China Protests Japan’s Push For a G-7 Statement on Hong Kong
Shinzo Abe, Japan’s prime minister. (Photographer: Kim Kyung-Hoon /Reuters/Bloomberg)

China Protests Japan’s Push For a G-7 Statement on Hong Kong

(Bloomberg) -- China lodged a protest with Japan after Prime Minister Shinzo Abe said he wanted to set the course for a Group of Seven nations statement on Hong Kong over national security legislation that’s raised worries about the city’s future autonomy.

“China has expressed grave concerns to the Japanese side,” Chinese foreign ministry spokeswoman Hua Chunying told reporters at a briefing in Beijing Wednesday, repeating China’s stance that the legislation was an internal matter. “Relevant countries should abide by international laws and basic rules in international relations.”

Abe’s government has repeatedly expressed concern about China’s plan to enact the sweeping legislation in Hong Kong, which many see as eroding the “one country, two systems” framework that underpins the administration of the former British colony. The legislation has reignited demonstrations in the city, following months of pro-democracy protests last year triggered by opposition to a since-scrapped bill that would have allowed extraditions to the mainland.

“I would like Japan to take the lead within the G-7, based on the idea that a statement should be issued,” Abe told a parliamentary committee Wednesday.

Abe has been treading an increasingly narrow path amid a deepening standoff between China -- Japan’s biggest trade partner -- and the U.S., its sole military ally. Ties between the U.S. and China turned sour over trade, and have worsened in recent months over the coronavirus pandemic and Beijing’s handling of Hong Kong.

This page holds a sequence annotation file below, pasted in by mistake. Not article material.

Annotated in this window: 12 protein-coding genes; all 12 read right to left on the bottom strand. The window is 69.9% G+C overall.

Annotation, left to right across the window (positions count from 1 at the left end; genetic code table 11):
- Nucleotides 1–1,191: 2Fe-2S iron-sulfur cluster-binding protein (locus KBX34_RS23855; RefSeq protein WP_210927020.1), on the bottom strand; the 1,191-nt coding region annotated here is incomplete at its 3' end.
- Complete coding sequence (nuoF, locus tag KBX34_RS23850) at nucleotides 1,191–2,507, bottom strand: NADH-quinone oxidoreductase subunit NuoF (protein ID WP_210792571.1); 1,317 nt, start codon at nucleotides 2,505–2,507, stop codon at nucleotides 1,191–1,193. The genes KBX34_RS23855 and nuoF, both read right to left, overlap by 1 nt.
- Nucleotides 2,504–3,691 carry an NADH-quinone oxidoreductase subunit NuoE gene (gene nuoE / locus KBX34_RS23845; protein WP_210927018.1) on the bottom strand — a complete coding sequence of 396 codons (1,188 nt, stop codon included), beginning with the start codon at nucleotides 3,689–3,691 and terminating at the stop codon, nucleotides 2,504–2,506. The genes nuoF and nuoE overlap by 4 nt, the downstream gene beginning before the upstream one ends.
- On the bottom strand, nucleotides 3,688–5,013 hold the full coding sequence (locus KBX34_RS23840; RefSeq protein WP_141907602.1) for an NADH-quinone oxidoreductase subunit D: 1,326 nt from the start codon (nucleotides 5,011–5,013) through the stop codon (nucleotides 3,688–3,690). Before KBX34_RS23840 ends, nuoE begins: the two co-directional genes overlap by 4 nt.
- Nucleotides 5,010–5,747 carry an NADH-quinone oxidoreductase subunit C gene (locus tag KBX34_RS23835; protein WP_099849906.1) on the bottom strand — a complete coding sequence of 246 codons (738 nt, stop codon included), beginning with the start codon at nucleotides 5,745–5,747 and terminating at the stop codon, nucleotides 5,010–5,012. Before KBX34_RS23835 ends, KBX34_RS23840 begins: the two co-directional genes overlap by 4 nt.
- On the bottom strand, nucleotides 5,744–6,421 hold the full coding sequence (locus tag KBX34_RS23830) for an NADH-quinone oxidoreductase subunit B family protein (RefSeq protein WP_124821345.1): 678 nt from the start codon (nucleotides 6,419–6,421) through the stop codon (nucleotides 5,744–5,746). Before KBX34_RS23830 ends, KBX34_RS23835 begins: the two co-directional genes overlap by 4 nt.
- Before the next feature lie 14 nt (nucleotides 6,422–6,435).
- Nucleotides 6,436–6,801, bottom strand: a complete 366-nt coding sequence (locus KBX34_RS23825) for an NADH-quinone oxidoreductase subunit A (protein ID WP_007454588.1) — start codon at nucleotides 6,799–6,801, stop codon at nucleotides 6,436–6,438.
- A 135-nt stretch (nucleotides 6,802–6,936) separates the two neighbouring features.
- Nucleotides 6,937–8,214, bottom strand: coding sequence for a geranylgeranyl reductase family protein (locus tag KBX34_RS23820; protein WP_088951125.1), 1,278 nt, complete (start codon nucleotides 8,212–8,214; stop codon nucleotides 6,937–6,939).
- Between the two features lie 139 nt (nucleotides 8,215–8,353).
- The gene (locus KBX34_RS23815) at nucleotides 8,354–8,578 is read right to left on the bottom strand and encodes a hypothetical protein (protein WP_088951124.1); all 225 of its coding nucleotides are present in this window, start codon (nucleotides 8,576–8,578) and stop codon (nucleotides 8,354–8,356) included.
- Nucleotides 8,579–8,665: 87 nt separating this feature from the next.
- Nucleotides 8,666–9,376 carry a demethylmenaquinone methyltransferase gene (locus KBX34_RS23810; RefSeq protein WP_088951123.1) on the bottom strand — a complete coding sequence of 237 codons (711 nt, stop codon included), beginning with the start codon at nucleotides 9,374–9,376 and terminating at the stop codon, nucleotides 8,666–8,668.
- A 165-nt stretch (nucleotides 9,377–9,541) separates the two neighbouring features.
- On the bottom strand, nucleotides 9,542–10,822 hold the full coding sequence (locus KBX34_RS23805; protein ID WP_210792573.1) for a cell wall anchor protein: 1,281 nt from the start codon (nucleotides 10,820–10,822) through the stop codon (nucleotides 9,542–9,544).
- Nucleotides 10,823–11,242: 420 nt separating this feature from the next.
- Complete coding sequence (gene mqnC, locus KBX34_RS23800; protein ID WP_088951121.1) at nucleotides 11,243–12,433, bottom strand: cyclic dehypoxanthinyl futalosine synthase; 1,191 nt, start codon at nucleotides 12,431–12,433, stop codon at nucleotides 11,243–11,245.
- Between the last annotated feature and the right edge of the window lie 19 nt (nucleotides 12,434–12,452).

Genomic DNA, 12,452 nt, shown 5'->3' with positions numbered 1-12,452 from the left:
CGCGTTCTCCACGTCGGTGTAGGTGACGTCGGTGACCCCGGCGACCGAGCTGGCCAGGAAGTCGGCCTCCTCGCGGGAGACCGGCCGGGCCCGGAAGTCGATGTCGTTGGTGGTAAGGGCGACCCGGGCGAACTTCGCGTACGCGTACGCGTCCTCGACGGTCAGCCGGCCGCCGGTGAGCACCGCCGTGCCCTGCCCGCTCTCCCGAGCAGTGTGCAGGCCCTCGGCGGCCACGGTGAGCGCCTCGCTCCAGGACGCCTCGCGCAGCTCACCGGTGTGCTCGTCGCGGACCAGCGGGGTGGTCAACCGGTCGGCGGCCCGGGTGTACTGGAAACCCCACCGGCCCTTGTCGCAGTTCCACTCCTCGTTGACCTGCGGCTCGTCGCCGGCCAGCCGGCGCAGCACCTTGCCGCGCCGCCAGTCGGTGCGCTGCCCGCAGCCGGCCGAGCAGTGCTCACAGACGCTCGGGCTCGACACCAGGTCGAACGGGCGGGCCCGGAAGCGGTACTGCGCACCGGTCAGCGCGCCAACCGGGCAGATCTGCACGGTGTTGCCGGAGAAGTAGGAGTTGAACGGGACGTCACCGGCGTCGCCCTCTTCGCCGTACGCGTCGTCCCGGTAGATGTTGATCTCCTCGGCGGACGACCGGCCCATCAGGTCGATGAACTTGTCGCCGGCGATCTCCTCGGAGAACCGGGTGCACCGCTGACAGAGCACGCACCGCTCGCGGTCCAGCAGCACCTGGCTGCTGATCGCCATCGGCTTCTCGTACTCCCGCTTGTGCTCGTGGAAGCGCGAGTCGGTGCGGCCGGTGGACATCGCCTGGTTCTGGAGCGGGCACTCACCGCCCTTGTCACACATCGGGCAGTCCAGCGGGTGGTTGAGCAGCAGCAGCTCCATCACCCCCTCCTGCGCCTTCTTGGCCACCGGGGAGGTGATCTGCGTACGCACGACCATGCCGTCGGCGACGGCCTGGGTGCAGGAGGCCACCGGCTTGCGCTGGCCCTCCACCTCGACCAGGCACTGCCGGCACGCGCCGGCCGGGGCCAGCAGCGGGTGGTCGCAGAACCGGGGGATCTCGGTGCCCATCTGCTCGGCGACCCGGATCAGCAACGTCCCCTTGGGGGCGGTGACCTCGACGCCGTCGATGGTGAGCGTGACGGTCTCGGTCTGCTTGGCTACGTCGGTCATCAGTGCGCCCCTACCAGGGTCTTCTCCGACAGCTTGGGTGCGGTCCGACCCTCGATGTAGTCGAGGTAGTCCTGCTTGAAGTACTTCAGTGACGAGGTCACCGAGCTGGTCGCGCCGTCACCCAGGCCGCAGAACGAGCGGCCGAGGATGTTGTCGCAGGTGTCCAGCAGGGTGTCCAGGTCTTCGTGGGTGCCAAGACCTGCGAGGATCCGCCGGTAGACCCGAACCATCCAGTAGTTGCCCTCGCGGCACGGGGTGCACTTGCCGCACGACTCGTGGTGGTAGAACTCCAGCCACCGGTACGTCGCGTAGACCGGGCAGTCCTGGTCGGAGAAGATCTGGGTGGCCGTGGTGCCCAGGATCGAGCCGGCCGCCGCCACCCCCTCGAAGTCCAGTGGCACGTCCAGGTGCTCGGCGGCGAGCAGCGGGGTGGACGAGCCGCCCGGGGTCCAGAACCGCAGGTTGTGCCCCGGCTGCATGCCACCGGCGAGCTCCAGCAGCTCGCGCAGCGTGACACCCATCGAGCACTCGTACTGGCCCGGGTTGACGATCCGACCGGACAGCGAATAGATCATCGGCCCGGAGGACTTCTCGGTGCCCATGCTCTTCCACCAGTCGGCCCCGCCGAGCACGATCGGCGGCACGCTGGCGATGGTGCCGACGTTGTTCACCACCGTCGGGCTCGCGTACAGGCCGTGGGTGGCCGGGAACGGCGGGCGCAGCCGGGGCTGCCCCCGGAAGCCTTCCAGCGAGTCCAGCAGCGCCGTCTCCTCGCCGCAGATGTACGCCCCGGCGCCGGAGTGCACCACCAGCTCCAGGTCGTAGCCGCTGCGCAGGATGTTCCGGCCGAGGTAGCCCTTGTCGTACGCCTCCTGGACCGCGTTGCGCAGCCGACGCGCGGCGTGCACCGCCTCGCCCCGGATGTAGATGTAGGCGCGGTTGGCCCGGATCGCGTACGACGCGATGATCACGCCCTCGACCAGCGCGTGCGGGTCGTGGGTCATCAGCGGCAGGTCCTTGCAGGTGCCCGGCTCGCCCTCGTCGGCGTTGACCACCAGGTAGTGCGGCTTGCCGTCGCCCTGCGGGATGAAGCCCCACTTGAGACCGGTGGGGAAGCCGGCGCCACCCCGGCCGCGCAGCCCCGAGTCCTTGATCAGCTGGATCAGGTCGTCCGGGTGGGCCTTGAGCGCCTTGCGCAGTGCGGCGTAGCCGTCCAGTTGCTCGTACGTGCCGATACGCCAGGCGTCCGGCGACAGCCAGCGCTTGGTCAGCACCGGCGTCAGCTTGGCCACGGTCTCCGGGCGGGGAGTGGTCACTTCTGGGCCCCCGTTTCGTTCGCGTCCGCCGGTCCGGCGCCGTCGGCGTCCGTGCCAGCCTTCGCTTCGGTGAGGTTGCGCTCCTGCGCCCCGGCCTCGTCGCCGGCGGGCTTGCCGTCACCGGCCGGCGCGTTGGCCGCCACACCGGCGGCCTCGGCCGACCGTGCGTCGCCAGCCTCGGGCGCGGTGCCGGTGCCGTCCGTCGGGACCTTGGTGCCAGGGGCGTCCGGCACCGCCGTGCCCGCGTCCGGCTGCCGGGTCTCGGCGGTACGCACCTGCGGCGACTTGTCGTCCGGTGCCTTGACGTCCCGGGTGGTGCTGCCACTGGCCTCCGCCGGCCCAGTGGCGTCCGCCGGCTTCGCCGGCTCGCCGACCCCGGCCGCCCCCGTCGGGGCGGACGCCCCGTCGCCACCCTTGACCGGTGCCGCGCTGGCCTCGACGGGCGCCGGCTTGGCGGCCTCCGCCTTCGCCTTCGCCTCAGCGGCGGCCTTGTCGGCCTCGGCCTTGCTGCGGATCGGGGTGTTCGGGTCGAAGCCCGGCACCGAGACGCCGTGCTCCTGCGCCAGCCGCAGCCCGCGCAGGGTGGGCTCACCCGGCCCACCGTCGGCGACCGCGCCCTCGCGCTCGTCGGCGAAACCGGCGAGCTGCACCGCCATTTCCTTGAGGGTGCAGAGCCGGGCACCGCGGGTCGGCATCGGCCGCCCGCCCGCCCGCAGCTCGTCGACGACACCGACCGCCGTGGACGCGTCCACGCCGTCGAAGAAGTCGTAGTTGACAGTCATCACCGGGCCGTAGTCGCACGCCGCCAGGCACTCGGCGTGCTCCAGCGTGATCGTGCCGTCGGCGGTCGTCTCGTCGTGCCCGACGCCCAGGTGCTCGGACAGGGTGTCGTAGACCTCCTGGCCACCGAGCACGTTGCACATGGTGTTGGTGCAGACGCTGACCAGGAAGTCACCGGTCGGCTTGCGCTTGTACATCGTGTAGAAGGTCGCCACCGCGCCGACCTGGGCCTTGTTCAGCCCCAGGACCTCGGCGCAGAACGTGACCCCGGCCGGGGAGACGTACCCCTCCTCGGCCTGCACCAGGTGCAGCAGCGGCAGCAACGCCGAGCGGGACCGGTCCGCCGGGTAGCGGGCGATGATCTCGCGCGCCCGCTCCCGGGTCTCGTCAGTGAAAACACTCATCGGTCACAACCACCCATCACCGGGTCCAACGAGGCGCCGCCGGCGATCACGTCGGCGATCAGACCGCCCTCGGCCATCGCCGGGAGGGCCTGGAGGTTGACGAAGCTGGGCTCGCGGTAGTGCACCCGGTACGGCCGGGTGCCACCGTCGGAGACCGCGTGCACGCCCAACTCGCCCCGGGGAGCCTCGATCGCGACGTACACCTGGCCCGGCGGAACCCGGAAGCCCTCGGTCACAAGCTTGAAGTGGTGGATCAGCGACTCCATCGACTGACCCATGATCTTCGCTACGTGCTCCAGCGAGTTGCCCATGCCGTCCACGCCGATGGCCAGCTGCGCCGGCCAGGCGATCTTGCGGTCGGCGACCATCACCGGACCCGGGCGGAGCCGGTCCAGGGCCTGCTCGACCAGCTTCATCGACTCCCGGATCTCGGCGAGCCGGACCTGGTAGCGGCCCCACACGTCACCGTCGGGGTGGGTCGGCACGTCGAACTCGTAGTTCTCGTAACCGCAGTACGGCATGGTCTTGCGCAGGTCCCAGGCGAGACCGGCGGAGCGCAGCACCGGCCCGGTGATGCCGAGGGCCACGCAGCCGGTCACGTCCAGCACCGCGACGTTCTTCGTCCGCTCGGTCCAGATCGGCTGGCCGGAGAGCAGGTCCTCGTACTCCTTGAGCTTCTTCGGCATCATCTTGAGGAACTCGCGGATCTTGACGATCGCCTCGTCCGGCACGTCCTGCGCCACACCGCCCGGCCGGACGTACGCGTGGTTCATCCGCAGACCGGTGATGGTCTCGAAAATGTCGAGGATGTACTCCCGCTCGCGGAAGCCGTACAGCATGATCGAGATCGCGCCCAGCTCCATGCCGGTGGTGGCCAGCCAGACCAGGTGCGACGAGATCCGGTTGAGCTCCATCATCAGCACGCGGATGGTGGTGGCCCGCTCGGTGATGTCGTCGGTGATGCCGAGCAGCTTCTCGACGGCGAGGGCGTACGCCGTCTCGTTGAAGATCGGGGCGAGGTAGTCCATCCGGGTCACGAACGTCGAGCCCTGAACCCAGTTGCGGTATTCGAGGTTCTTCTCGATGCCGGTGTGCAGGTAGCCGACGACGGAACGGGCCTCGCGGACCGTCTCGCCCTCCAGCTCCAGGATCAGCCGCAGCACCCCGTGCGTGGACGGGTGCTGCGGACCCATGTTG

The Japanese prime minister said in parliament that the G-7 remained significant even after the establishment of the G-20 because its members share the “universal values of freedom, democracy and the rule of law.”

U.S. President Donald Trump last month postponed the G-7 summit to the autumn, and proposed inviting the leaders of Russia, South Korea, Australia and India, alongside the usual participants. Abe, who has worked hard to build a rapport with Trump, has said he plans to attend the summit if it’s held in person, even if that could mean he is forced to quarantine afterward.

Rising Tensions

Tensions are also growing between China and other members of the G-7, including the U.K., where lawmakers are asking questions about whether Huawei Technologies Co. should supply equipment for Britain’s 5G network.

Abe said this week that Japan was not in a position to set dates for a state visit by Chinese President Xi Jinping, which was postponed from April as both countries struggled to control the virus. The occasion had been meant to mark a return to normal for the often-fraught relationship between the two countries.

Foreign Minister Toshimitsu Motegi told the same parliamentary committee that Japan did not have China in mind as it considers loosening its border controls. Priority will be given to countries including Vietnam and New Zealand, where new cases have fallen to zero, he said.

Germany, France, Italy, the U.K. and Canada make up the G-7 alongside Japan and the U.S.

©2020 Bloomberg L.P.

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